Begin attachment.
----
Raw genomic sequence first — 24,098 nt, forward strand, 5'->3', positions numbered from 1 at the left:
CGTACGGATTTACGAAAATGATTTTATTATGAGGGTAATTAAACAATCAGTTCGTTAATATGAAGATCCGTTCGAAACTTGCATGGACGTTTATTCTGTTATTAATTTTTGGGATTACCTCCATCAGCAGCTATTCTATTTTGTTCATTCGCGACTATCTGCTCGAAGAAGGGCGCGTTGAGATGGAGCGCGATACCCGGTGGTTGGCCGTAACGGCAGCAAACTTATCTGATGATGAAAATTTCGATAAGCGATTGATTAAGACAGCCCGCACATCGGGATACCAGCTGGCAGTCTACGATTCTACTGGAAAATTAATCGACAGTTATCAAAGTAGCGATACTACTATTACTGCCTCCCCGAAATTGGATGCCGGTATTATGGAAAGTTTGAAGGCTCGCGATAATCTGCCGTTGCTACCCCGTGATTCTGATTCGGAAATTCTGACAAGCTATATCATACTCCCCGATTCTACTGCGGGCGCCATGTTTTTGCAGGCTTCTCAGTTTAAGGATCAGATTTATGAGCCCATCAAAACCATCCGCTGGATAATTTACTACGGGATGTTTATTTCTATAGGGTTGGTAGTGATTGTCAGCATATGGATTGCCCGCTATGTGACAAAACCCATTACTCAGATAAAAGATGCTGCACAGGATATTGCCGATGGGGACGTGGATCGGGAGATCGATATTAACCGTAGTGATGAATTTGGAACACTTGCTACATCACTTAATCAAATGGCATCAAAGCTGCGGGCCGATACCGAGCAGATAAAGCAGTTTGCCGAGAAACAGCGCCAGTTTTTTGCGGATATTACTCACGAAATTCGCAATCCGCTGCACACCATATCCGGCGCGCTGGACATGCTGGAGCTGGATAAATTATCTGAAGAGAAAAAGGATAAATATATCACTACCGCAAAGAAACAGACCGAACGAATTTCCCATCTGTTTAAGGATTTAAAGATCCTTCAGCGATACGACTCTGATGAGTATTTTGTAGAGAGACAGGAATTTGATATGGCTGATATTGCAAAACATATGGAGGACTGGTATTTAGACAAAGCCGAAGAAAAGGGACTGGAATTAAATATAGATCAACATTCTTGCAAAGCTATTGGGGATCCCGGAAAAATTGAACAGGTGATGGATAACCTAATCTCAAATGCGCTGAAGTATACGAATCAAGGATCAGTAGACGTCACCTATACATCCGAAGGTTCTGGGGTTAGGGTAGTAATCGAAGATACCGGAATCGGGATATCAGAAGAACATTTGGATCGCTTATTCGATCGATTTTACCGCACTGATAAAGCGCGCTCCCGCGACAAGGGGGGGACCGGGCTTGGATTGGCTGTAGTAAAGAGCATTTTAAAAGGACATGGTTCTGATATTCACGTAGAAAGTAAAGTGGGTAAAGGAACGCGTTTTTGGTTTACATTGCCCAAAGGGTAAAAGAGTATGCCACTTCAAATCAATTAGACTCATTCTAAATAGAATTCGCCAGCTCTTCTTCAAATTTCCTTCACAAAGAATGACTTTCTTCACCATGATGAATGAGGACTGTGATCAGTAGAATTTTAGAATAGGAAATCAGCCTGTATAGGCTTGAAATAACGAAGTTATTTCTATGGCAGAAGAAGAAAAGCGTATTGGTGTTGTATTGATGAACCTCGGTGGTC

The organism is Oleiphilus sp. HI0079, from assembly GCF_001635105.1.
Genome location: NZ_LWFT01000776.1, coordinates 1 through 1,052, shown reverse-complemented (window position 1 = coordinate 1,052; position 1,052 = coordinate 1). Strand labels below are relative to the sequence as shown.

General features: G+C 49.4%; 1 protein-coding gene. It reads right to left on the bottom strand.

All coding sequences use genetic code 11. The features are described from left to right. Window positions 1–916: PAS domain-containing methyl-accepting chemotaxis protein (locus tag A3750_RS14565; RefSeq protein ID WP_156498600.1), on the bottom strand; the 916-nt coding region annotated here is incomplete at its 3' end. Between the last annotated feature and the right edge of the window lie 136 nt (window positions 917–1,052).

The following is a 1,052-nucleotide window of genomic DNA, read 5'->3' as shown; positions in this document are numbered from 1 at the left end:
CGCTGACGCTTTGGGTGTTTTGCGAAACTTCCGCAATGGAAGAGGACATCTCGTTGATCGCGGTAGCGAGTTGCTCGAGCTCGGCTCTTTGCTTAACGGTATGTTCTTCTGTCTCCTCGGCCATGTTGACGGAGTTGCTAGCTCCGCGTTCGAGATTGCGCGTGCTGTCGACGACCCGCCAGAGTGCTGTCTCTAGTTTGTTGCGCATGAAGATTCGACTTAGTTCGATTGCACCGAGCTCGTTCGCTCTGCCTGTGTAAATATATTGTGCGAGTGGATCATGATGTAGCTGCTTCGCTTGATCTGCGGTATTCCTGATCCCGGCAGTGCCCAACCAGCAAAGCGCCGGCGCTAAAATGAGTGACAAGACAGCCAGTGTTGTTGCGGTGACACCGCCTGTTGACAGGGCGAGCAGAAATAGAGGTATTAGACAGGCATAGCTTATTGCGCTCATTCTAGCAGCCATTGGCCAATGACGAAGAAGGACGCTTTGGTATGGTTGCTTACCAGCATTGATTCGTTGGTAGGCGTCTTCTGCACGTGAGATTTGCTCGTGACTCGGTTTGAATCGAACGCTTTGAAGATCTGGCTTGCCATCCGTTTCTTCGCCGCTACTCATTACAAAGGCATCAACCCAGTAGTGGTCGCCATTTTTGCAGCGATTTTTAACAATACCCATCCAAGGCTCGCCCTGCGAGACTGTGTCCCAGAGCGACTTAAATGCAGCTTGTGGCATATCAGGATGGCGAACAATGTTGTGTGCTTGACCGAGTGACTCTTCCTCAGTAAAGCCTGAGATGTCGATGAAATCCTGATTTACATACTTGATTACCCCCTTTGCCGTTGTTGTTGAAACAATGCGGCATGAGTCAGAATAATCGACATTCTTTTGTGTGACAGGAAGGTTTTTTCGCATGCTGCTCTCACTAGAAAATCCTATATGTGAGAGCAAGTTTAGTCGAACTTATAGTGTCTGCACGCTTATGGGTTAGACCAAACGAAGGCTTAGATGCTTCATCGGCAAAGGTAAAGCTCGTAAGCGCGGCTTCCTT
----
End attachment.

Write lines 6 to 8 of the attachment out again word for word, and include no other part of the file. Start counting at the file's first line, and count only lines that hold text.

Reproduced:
All coding sequences use genetic code 11. The features are described from left to right. Window positions 1–916: PAS domain-containing methyl-accepting chemotaxis protein (locus tag A3750_RS14565; RefSeq protein ID WP_156498600.1), on the bottom strand; the 916-nt coding region annotated here is incomplete at its 3' end. Between the last annotated feature and the right edge of the window lie 136 nt (window positions 917–1,052).

The following is a 1,052-nucleotide window of genomic DNA, read 5'->3' as shown; positions in this document are numbered from 1 at the left end:
CGCTGACGCTTTGGGTGTTTTGCGAAACTTCCGCAATGGAAGAGGACATCTCGTTGATCGCGGTAGCGAGTTGCTCGAGCTCGGCTCTTTGCTTAACGGTATGTTCTTCTGTCTCCTCGGCCATGTTGACGGAGTTGCTAGCTCCGCGTTCGAGATTGCGCGTGCTGTCGACGACCCGCCAGAGTGCTGTCTCTAGTTTGTTGCGCATGAAGATTCGACTTAGTTCGATTGCACCGAGCTCGTTCGCTCTGCCTGTGTAAATATATTGTGCGAGTGGATCATGATGTAGCTGCTTCGCTTGATCTGCGGTATTCCTGATCCCGGCAGTGCCCAACCAGCAAAGCGCCGGCGCTAAAATGAGTGACAAGACAGCCAGTGTTGTTGCGGTGACACCGCCTGTTGACAGGGCGAGCAGAAATAGAGGTATTAGACAGGCATAGCTTATTGCGCTCATTCTAGCAGCCATTGGCCAATGACGAAGAAGGACGCTTTGGTATGGTTGCTTACCAGCATTGATTCGTTGGTAGGCGTCTTCTGCACGTGAGATTTGCTCGTGACTCGGTTTGAATCGAACGCTTTGAAGATCTGGCTTGCCATCCGTTTCTTCGCCGCTACTCATTACAAAGGCATCAACCCAGTAGTGGTCGCCATTTTTGCAGCGATTTTTAACAATACCCATCCAAGGCTCGCCCTGCGAGACTGTGTCCCAGAGCGACTTAAATGCAGCTTGTGGCATATCAGGATGGCGAACAATGTTGTGTGCTTGACCGAGTGACTCTTCCTCAGTAAAGCCTGAGATGTCGATGAAATCCTGATTTACATACTTGATTACCCCCTTTGCCGTTGTTGTTGAAACAATGCGGCATGAGTCAGAATAATCGACATTCTTTTGTGTGACAGGAAGGTTTTTTCGCATGCTGCTCTCACTAGAAAATCCTATATGTGAGAGCAAGTTTAGTCGAACTTATAGTGTCTGCACGCTTATGGGTTAGACCAAACGAAGGCTTAGATGCTTCATCGGCAAAGGTAAAGCTCGTAAGCGCGGCTTCCTT